Infrared Signatures from Atmospheric Clouds
Scientific rept. no. 3, Mar 1979-May 1980
AERODYNE RESEARCH INC BILLERICA MA
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Clouds are an important source of variations in the IR background radiation was detected by satellite surveillance systems, because clouds absorb and scatter solar radiation and have a blackbody temperature different from that of the earths surface. In the present study, a model which describes the scattering, absorption, and emission of radiation by atmospheric water or ice clouds is synthesized from previous works on the scattering of solar radiation. The cloud model is combined with the LOWTRAN atmospheric transmission model and is used to predict the apparent spectral radiance from scenes containing clouds as detected by a downward-looking observer. The effects of solar scatter, thermal emission, transmitted upwelling radiation, and atmospheric attenuation are included. Calculations using the model have been compared with infrared cloud data from several sources, including radiometer data from the BAMM balloon Altitude Mosaic Measurements Program. These analyses suggest that low altitude cumulus clouds are not an important source of background signal variations in the 2.7-3.1 micrometer region. The BAMM data and model calculations indicate that high altitude cirrus clouds can cause large spatial variations in the background signal in this wavelength region, due to enhanced solar scatter in the wings of the water vapor absorption bands.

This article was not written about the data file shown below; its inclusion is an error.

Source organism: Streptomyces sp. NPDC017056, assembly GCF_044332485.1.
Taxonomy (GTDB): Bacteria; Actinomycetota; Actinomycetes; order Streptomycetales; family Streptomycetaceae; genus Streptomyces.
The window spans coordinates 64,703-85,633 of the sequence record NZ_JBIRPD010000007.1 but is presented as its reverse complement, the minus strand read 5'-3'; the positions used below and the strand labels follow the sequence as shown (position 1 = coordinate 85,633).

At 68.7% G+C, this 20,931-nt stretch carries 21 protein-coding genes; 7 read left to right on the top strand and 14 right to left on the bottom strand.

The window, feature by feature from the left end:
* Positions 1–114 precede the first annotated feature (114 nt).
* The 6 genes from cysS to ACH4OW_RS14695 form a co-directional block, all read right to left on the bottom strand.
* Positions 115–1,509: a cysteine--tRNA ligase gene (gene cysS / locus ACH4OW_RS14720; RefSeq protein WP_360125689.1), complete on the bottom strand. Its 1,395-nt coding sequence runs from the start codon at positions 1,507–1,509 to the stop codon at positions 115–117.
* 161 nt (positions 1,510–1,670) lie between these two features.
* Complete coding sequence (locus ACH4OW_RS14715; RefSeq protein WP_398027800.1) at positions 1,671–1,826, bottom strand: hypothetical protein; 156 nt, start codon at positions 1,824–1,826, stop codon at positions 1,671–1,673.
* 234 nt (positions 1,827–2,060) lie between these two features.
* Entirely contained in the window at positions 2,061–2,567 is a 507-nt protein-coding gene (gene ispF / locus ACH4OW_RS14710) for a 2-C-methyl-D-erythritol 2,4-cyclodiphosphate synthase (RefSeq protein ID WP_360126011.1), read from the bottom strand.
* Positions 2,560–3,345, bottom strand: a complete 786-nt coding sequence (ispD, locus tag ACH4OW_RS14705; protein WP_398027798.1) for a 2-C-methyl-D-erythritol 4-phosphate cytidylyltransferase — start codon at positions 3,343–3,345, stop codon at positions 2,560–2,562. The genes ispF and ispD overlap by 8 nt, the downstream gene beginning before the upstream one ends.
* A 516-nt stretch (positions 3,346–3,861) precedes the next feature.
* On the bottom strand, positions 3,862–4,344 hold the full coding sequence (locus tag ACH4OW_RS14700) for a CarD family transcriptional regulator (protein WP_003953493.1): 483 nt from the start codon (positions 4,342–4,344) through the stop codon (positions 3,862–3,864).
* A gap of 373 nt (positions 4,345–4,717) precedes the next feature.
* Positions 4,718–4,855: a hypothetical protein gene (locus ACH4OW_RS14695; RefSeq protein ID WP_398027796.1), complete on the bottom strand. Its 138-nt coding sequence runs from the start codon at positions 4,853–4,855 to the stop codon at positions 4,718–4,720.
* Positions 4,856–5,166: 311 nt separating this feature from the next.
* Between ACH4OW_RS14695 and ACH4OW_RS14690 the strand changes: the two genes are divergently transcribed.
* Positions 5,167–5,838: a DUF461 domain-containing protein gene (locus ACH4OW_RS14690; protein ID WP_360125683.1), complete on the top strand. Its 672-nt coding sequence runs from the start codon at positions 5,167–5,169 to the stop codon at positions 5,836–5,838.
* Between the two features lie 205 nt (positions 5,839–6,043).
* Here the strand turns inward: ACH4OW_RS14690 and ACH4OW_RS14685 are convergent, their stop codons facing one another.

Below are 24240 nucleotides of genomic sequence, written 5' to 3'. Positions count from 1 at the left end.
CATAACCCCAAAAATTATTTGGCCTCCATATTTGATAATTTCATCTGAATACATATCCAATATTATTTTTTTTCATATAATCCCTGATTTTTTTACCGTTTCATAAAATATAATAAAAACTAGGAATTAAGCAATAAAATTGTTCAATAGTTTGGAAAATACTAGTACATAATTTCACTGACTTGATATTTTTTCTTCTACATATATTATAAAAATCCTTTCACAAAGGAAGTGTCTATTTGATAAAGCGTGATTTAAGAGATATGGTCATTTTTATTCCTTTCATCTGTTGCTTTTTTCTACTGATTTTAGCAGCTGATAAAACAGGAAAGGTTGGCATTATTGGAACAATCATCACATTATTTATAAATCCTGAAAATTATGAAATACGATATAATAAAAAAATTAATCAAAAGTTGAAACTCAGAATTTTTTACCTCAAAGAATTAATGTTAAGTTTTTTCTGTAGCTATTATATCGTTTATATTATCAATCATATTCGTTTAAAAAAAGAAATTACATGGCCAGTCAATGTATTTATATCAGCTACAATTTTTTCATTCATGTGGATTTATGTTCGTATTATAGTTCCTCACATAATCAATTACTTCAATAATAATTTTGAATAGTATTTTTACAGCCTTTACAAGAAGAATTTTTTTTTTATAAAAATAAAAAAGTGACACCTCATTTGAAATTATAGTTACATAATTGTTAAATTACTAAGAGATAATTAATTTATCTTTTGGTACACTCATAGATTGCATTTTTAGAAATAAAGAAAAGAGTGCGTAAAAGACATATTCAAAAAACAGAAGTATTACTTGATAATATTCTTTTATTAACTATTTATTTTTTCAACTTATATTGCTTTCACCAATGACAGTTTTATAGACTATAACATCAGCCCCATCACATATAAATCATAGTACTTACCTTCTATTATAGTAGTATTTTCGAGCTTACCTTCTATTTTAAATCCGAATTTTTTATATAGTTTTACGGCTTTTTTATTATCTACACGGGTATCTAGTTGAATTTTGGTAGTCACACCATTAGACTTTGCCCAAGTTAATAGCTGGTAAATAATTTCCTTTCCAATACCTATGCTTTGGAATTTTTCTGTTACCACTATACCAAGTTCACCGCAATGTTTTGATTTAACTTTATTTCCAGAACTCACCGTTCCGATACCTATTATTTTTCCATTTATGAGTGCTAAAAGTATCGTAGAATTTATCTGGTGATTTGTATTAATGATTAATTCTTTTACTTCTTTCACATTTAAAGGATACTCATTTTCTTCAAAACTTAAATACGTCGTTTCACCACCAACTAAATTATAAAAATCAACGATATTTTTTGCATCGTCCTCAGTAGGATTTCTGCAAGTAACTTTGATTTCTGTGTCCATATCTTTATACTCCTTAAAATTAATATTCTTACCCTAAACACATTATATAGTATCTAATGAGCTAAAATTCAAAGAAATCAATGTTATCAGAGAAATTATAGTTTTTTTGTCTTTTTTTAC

- Atmospheric Physics
- Infrared Detection and Detectors
- Radiofrequency Wave Propagation